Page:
Title: Dynamical considerations for life in multihabitable planetary systems
Authors: Jason H. Steffen and Gongjie Li
First Author’s Institution: University of Nevada, Las Vegas, Department of Physics and Astronomy
Status: Accepted to ApJ
We would all like to have good relations with our neighbors, but just how friendly are planetary neighbors? Could they make your life a disaster, or could they be your best friends? The authors of this paper explore two aspects of this neighborly relationship: 1) can a planet’s neighbor cause it to tip over more easily, which would cause violent climate change, and 2) can it seed its neighbor with life?
Changing the tilt:
The Earth’s axial tilt, or obliquity, remains relatively stable at about 22.1-24.5° (now 23.5°), but without the Moon, it might vary anywhere between 0-45°. This could result in extremely violent climate change and extreme seasonal variations. Mars may just have such a chaotic obliquity history, although it’s debatable how much these extreme changes in climate could affect a planet’s habitability. Just like the Moon’s presence can stabilize Earth’s obliquity, orbital interactions with a nearby planet might be able to destabilize it, particularly if they are in orbital resonance. Planets are in resonance when their orbital periods are related by a ratio of small integers, such as 2:3 (e.g., a planet with a period of 20 days and another with a period of 30 days). In fact, the 6:7 resonance of Kepler-36 b and c inspired this paper.
The authors simulate planetary systems at several different orbital configurations to test whether orbital resonance destabilizes a planet’s obliquity. Afterwards, they compared these simulations to a control set of non-resonant planets with similar orbital properties. Separately, they investigated a solar system analog where they replace the Earth with a pair of moonless, Earth-mass planets in a 6:7 resonance centered around 1 AU. In these scenarios, they found that the presence of nearby planets did not significantly increase the obliquity variations over the length of their 20 Myr simulation regardless of whether the planets were in resonance. In fact, the 6:7 pair of Earths exhibited less obliquity variation than a a single, moonless Earth when the starting obliquity was <20° (see Figure 1).
If two habitable planets are so close to each other though, one might also wonder if life could jump from one to the other. Life on one planet could hitch a ride to the next if an asteroid or comet collision knocked material off the planet (ejecta) which then found its way to another. The idea that life on Earth got its start on Mars is a popular one in the media. However, if there were two Earth-like planets in a 6:7 resonance, the relative angular size of each planet would be 25 times larger than Earth would look from Mars, providing a much larger target for an accidental, space-faring microbe.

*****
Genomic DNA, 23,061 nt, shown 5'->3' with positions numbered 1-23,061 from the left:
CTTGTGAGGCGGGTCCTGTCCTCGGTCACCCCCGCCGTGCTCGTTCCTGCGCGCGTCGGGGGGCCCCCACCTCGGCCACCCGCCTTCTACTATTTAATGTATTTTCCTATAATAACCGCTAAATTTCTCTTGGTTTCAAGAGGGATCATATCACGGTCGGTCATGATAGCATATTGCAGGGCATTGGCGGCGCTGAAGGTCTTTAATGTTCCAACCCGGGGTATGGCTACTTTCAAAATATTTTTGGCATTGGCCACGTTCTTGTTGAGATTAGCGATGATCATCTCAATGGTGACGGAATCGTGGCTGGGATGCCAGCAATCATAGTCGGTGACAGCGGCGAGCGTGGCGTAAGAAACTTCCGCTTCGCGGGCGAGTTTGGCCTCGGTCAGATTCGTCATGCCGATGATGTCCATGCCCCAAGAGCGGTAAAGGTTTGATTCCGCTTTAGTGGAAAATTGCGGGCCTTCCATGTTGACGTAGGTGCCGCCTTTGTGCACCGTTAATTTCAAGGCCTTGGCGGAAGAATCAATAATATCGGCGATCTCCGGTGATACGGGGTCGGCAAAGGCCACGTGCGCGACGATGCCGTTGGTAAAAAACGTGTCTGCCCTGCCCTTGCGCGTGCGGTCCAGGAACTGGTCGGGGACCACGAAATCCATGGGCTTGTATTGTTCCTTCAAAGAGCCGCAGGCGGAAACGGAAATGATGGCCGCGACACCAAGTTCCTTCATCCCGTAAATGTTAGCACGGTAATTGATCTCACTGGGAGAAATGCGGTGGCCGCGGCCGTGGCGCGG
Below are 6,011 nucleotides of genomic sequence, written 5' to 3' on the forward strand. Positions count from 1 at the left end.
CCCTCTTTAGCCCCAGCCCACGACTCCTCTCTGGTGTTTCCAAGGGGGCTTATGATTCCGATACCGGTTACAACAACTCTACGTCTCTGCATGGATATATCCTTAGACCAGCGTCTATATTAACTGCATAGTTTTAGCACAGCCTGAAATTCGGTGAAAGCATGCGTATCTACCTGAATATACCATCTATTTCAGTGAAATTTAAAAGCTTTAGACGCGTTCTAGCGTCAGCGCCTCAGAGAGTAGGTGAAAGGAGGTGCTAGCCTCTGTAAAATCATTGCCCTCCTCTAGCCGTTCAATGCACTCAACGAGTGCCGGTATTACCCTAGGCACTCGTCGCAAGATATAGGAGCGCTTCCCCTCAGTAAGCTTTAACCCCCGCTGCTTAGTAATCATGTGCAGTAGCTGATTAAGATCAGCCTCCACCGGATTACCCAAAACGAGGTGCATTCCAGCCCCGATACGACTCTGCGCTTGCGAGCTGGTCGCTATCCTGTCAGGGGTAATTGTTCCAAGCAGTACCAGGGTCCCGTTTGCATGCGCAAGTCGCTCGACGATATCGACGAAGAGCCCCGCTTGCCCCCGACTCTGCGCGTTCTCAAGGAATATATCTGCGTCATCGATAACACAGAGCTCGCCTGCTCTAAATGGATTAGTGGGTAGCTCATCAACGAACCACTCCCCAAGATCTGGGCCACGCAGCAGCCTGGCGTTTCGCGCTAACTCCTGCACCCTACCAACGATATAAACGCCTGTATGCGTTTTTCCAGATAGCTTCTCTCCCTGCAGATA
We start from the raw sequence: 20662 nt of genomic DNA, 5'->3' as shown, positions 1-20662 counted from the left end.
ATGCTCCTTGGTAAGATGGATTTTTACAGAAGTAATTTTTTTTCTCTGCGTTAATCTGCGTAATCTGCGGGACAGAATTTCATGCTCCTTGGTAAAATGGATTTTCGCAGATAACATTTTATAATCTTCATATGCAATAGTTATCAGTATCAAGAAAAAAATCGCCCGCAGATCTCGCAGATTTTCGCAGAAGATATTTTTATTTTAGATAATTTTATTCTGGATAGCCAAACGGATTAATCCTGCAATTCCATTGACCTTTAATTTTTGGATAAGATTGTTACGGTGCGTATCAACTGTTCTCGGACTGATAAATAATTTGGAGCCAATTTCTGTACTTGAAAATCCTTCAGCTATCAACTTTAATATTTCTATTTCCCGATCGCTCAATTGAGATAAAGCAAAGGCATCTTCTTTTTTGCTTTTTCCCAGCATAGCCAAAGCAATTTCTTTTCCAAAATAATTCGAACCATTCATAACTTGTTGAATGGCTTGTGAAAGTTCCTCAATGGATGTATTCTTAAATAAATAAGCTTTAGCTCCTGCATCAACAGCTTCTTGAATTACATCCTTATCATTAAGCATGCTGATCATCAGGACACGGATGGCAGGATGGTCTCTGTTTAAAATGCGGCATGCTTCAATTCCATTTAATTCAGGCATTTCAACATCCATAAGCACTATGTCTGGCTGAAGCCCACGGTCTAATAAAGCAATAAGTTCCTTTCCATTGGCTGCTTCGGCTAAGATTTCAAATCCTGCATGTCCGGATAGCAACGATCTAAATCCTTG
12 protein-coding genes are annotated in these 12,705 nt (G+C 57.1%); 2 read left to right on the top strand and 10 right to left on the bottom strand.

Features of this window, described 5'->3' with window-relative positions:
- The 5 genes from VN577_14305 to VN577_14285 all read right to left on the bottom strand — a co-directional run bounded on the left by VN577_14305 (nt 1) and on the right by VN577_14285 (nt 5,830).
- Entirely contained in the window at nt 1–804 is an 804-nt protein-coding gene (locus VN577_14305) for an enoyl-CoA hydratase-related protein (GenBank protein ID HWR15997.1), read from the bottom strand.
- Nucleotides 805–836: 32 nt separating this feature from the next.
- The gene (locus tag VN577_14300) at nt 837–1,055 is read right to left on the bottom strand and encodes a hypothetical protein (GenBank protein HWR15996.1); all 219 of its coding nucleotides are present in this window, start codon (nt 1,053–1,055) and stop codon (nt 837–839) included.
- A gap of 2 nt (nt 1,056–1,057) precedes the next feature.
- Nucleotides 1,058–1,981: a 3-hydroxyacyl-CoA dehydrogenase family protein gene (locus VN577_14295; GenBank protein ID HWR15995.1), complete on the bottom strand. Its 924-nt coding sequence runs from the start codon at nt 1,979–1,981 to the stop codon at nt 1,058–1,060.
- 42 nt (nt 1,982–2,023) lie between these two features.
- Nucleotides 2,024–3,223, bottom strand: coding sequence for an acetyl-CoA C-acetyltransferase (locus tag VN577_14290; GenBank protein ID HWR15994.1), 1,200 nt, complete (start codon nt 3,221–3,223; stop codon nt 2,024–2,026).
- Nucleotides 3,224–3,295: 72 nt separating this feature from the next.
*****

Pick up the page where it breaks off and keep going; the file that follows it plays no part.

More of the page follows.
The authors took the same planetary simulations as before and added in ejecta from hypothetical asteroid collisions. Each planet was divided in 768 regions, each being the source of three ejecta particles, each of which given a random velocity. This was done at 10 different times to randomize where the planets were in their orbits. The planetary system was then evolved for 10 million years to see how much of the ejected material of one planet ended up on the neighboring planet.
They found three important conclusions:
- Less energetic collisions were able to transfer material from one planet to the next because the relative difference in orbital velocities between the planets were small.
- Lower required velocities mean more of the planet’s surface can source material to its neighbor.
- If one particle is transferred from one planet to the next, the probability that other particles will also transfer successfully shortly afterwards increases. The particles’ probability are not independent of one another.
As expected, the overall rates of material transfer from one planet to the next greatly increases as the planets get closer and closer. These conclusions on panspermia and obliquity bode well for the probability of life forming on pairs of planets orbiting close together. Furthermore, if life were found on one, there could be a high probability that life found its way to the other, stretching the tree of life throughout the system.